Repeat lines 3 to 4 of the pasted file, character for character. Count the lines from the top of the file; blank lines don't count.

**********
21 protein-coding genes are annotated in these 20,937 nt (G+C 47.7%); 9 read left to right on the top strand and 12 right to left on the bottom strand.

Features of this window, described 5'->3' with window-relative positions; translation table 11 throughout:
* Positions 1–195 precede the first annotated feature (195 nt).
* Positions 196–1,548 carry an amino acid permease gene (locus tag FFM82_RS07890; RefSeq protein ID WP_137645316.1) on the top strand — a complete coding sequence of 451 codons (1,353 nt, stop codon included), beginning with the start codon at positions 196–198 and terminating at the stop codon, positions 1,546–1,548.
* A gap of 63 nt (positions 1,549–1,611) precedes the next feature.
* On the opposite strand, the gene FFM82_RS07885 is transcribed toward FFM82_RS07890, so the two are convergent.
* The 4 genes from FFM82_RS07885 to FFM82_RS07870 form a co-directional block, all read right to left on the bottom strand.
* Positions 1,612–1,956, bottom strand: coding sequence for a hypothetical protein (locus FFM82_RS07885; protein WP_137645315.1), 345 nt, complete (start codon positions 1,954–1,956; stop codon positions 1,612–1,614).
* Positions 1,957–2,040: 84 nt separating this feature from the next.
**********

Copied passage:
* Positions 1–195 precede the first annotated feature (195 nt).
* Positions 196–1,548 carry an amino acid permease gene (locus tag FFM82_RS07890; RefSeq protein ID WP_137645316.1) on the top strand — a complete coding sequence of 451 codons (1,353 nt, stop codon included), beginning with the start codon at positions 196–198 and terminating at the stop codon, positions 1,546–1,548.